Cloud storage is a model of computer data storage in which data, said to be on "the cloud", is stored remotely in logical pools and is accessible to users over a network, typically the Internet. The physical storage spans multiple servers (sometimes in multiple locations), and the physical environment is typically owned and managed by a cloud computing provider. These cloud storage providers are responsible for keeping the data available and accessible, and the physical environment secured, protected, and running. People and organizations buy or lease storage capacity from the providers to store user, organization, or application data.
Cloud storage services may be accessed through a colocated cloud computing service, a web service application programming interface (API) or by applications that use the API, such as cloud desktop storage, a cloud storage gateway or Web-based content management systems.
Cloud computing is believed to have been invented by J. C. R. Licklider in the 1960s with his work on ARPANET to connect people and data from anywhere at any time.
In 1983, CompuServe offered its consumer users a small amount of disk space that could be used to store any files they chose to upload.
In 1994, AT&T launched PersonaLink Services, an online platform for personal and business communication and entrepreneurship. The storage was one of the first to be all web-based, and referenced in their commercials as, "you can think of our electronic meeting place as the cloud." Amazon Web Services introduced their cloud storage service Amazon S3 in 2006, and has gained widespread recognition and adoption as the storage supplier to popular services such as SmugMug, Dropbox, and Pinterest. In 2005, Box announced an online file sharing and personal cloud content management service for businesses.
Cloud storage is based on highly virtualized infrastructure and is like broader cloud computing in terms of interfaces, near-instant elasticity and scalability, multi-tenancy, and metered resources. Cloud storage services can be used from an off-premises service (Amazon S3) or deployed on-premises (ViON Capacity Services).
There are three types of cloud storage: a hosted object storage service, file storage, and block storage. Each of these cloud storage types offer their own unique advantages.
Examples of object storage services that can be hosted and deployed with cloud storage characteristics include Amazon S3, Oracle Cloud Storage and Microsoft Azure Storage, object storage software like Openstack Swift, object storage systems like EMC Atmos, EMC ECS and Hitachi Content Platform, and distributed storage research projects like OceanStore and VISION Cloud.
Examples of file storage services include Amazon Elastic File System (EFS) and Qumulo Core, used for applications that need access to shared files and require a file system. This storage is often supported with a Network Attached Storage (NAS) server, used for large content repositories, development environments, media stores, or user home directories.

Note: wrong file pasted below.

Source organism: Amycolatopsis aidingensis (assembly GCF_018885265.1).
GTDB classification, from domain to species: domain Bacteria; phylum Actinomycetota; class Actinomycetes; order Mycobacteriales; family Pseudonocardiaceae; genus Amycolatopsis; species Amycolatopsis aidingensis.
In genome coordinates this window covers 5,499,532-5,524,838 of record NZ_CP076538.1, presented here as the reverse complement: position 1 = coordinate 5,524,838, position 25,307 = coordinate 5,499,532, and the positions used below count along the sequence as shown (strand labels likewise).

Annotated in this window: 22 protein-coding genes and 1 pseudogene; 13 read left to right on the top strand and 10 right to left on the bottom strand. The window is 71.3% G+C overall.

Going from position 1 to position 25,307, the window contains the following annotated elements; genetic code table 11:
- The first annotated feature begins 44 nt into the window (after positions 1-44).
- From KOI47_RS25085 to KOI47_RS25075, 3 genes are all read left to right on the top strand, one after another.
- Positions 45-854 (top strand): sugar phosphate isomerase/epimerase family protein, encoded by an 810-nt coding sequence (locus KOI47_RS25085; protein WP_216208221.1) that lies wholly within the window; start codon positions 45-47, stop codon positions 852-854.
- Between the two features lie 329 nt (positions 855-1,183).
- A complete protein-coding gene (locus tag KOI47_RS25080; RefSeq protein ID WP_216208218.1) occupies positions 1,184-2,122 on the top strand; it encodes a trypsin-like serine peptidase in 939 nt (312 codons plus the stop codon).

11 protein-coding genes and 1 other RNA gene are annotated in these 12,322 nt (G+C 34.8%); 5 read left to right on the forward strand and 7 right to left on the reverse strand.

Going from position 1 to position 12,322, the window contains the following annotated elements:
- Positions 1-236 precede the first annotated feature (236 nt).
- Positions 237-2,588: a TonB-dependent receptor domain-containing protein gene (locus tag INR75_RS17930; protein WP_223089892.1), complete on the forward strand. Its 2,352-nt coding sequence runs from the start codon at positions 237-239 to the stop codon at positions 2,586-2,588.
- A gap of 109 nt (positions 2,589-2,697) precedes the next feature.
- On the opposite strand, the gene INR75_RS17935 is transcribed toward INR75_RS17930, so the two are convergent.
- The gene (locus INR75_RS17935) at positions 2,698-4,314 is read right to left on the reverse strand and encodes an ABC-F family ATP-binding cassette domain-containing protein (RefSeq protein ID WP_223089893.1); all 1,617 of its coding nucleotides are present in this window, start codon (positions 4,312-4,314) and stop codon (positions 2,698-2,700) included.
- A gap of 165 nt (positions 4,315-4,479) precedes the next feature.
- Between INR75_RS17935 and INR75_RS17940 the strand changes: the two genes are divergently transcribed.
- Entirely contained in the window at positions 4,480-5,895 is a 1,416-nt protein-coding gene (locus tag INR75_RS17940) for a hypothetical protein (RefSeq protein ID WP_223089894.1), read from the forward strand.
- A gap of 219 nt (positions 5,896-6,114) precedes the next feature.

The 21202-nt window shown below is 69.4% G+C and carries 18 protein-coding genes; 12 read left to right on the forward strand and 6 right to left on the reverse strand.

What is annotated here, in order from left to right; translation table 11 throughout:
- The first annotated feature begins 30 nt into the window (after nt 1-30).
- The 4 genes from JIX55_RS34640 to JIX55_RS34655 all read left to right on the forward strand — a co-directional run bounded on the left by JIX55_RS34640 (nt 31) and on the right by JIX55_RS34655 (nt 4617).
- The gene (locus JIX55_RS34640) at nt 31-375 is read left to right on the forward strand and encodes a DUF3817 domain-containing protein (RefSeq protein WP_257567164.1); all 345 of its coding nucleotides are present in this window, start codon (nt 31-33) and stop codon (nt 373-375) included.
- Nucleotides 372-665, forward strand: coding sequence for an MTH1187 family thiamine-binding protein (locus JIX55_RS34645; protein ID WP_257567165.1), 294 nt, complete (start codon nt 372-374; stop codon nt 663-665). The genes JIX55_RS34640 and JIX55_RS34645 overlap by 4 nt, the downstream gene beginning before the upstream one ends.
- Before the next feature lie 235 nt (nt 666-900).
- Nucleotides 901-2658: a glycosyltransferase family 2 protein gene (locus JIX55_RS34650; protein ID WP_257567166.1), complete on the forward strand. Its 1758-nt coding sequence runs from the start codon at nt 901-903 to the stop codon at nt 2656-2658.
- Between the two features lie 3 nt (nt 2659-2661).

A block storage service like Amazon Elastic Block Store (EBS) is used for other enterprise applications like databases and often require dedicated, low latency storage for each host. This is comparable in certain respects to direct attached storage (DAS) or a storage area network (SAN).
Cloud storage is:
Main article: Cloud computing security
Outsourcing data storage increases the attack surface area.
There are several options available to avoid security issues. One option is to use a private cloud instead of a public cloud. Another option is to ingest data in an encrypted format where the key is held within the on-premise infrastructure. To this end, access is often by use of on-premise cloud storage gateways that have options to encrypt the data prior of transfer.
See also: Financial statement analysis
Companies are not permanent and the services and products they provide can change. Outsourcing data storage to another company needs careful investigation and nothing is ever certain. Contracts set in stone can be worthless when a company ceases to exist or its circumstances change. Companies can:
Main article: Hybrid cloud storage
Hybrid cloud storage is a term for a storage infrastructure that uses a combination of on-premises storage resources with cloud storage. The on-premises storage is usually managed by the organization, while the public cloud storage provider is responsible for the management and security of the data stored in the cloud. Hybrid cloud storage can be implemented by an on-premises cloud storage gateway that presents a file system or object storage interface which the users can access in the same way they would access a local storage system. The cloud storage gateway transparently transfers the data to and from the cloud storage service, providing low latency access to the data through a local cache.
Hybrid cloud storage can be used to supplement an organization's internal storage resources, or it can be used as the primary storage infrastructure. In either case, hybrid cloud storage can provide organizations with greater flexibility and scalability than traditional on-premises storage infrastructure.
There are several benefits to using hybrid cloud storage, including the ability to cache frequently used data on-site for quick access, while inactive cold data is stored off-site in the cloud. This can save space, reduce storage costs and improve performance. Additionally, hybrid cloud storage can provide organizations with greater redundancy and fault tolerance, as data is stored in both on-premises and cloud storage infrastructure.